Vermont temporarily shuts down health exchange
Vermont is temporarily shutting down its health insurance exchange to complete improvements needed for the next open enrollment period that begins in November.
The decision came after consultations with the Centers for Medicare and Medicaid Services and Optum, the state’s new IT vendor for the exchange, revealed that pulling the site offline while changes were made was the best plan of action.
“As all Vermonters know, we’ve had disappointment after disappointment with the Vermont Health Connect website,” Vermont Gov. Peter Shumlin said in a statement. “I have been very frustrated that the website remains incomplete. Bringing down the site now to make improvements with our new partner Optum is the best choice to deliver a well-functioning, secure website for customers by the open enrollment period that begins November 15.”
Vermont was one of the 15 states that decided to build its own exchange instead of adopting the federal government’s model. The state saw high enrollment numbers, but the site lacked the functionality that state leaders had hoped for.
As a result, the state brought in Optum to run the exchange and update it technologically to what state leaders initially envisioned when the project was launched.
Republican Lt. Gov. Phil Scott issued a statement saying the shutdown was long overdue. He urged the administration to use the time to reassess the options.
“As I have said many times over the last year, it’s my belief we should transition to the much simpler and fully functional federal exchange that 27 other states have successfully used, and that seven more are working with in partnership with the government,” Scott said. “I want the exchange to work. But I think it’s time to face reality and admit we need to stop trying to ‘get it right’ with Vermont Health Connect and do the right thing for Vermonters.”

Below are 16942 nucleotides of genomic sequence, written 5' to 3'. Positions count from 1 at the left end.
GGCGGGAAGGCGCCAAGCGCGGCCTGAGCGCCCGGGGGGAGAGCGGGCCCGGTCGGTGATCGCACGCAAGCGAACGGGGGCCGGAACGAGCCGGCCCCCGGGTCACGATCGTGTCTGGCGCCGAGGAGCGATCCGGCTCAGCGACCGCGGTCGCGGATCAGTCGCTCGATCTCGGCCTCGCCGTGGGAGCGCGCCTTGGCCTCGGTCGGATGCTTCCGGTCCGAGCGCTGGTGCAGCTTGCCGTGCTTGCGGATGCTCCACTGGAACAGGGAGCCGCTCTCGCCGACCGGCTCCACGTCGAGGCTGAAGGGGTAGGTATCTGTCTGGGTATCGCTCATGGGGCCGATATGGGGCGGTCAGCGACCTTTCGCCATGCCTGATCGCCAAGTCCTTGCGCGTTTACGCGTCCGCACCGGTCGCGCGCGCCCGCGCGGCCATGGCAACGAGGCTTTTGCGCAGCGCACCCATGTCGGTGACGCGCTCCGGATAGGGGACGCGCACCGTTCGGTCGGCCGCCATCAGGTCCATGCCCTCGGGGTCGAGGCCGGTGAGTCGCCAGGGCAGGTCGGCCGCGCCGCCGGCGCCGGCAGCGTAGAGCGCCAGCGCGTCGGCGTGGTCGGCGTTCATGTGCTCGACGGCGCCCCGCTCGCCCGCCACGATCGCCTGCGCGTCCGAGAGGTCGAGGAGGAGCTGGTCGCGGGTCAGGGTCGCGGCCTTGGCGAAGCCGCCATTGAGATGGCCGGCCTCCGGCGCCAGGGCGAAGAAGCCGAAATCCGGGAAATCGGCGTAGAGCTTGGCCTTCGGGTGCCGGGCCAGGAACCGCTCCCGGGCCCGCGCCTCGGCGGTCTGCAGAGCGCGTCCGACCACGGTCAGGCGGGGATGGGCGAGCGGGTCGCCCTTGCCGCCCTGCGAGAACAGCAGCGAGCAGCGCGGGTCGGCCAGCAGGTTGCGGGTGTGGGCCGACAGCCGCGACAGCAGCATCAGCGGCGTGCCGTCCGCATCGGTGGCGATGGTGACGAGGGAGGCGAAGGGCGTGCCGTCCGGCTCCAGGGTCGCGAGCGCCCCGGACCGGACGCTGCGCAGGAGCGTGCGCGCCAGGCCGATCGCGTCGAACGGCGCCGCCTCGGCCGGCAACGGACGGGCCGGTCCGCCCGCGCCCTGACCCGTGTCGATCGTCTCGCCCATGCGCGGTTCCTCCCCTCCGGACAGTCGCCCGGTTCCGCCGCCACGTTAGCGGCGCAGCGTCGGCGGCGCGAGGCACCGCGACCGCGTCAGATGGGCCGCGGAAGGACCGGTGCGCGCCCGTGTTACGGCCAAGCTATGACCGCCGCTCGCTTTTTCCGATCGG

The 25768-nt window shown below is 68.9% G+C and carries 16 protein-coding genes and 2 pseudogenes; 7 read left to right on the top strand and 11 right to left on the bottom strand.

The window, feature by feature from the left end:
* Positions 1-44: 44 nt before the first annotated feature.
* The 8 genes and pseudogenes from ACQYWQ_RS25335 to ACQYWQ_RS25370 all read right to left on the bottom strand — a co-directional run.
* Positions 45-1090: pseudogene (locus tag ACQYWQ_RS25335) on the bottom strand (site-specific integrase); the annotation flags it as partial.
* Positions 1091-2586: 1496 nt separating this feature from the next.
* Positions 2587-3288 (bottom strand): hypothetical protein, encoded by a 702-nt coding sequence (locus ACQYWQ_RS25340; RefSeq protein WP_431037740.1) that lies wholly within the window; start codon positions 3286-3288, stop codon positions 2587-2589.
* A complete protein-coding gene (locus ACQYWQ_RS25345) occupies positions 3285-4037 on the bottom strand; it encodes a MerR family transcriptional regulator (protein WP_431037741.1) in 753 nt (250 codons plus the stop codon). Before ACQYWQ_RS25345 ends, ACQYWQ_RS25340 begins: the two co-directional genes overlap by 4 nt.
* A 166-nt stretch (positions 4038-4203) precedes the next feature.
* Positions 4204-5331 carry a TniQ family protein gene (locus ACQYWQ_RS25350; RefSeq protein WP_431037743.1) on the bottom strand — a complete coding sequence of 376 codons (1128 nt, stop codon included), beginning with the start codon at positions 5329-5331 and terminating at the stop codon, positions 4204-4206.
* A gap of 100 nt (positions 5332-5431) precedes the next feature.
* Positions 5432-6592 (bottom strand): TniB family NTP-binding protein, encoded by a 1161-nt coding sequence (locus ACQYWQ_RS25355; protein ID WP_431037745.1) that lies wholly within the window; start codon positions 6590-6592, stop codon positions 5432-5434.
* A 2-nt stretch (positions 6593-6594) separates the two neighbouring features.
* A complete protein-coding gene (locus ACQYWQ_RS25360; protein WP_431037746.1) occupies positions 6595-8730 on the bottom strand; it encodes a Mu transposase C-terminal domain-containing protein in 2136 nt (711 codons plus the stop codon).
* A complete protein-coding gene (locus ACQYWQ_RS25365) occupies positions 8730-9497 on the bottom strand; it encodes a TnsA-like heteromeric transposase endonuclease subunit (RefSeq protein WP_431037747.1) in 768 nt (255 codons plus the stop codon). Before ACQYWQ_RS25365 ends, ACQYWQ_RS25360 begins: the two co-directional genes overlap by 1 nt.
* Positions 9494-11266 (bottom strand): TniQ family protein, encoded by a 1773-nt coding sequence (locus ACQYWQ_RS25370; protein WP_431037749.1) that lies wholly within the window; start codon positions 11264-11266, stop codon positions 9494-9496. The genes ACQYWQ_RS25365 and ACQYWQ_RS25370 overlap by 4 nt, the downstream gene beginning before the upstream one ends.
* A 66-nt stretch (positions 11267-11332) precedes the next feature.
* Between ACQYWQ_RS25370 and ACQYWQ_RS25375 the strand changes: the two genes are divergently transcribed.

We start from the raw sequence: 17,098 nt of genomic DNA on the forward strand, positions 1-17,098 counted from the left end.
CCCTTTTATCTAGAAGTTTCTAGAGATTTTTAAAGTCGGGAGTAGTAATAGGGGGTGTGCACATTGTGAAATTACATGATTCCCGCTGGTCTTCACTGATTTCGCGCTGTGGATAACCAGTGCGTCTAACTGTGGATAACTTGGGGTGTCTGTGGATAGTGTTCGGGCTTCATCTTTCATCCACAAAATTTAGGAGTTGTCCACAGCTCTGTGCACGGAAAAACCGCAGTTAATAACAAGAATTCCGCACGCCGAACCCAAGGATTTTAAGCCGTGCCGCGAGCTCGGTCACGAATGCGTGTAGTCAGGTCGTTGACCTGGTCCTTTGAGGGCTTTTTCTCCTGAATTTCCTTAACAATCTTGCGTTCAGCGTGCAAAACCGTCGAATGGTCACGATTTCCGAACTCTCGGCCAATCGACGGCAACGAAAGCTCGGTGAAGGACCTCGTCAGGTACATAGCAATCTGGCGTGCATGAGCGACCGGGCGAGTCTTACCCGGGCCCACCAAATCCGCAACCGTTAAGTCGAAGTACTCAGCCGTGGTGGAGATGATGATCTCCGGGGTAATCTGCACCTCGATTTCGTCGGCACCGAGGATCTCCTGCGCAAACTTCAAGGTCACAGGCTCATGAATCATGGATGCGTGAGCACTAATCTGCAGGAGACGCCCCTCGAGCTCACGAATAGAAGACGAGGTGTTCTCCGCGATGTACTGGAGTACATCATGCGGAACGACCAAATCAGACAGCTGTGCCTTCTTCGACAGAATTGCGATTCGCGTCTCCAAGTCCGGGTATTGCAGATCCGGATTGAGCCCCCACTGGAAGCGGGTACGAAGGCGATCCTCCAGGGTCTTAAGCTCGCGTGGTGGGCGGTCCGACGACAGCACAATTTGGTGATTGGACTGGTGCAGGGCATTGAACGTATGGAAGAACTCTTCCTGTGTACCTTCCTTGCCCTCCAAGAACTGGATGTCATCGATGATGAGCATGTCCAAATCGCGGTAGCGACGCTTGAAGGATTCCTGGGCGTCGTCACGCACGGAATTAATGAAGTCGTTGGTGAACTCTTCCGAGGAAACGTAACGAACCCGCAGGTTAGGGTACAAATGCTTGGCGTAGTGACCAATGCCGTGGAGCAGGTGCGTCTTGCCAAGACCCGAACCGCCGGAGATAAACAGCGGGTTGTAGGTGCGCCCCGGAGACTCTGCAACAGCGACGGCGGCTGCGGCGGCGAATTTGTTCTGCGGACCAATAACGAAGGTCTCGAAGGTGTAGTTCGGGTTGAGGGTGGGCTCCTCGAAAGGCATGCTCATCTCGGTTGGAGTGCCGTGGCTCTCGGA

Optum is already working with Vermont Health Connect to make needed improvements, and the state expects the website will be restored to full, improved operation before the start of open enrollment, state leaders said.
While the site is down, enrollees will still be covered and able to complete payment by mail and additional payment options along with being able to contact Vermont Health Connect’s call center.
Officials emphasized that this decision was not motivated by discovery of any compromise of confidential consumer information but said the state continually assesses security and other operational needs.
They added that taking the site down to complete much-needed improvements and enhance security protocols prior to open enrollment is the right course, particularly in light of recent highly publicized breaches of other sites.
“Establishing this online health insurance network has been challenging from the start, to say the least,” said Lawrence Miller, the governor’s senior advisor and chief of health care reform. “It is critical that we take advantage of this period of relatively low-volume use to improve Vermont Health Connect’s operations, technology and security, and turn around the difficulties Vermonters have experienced with our website.”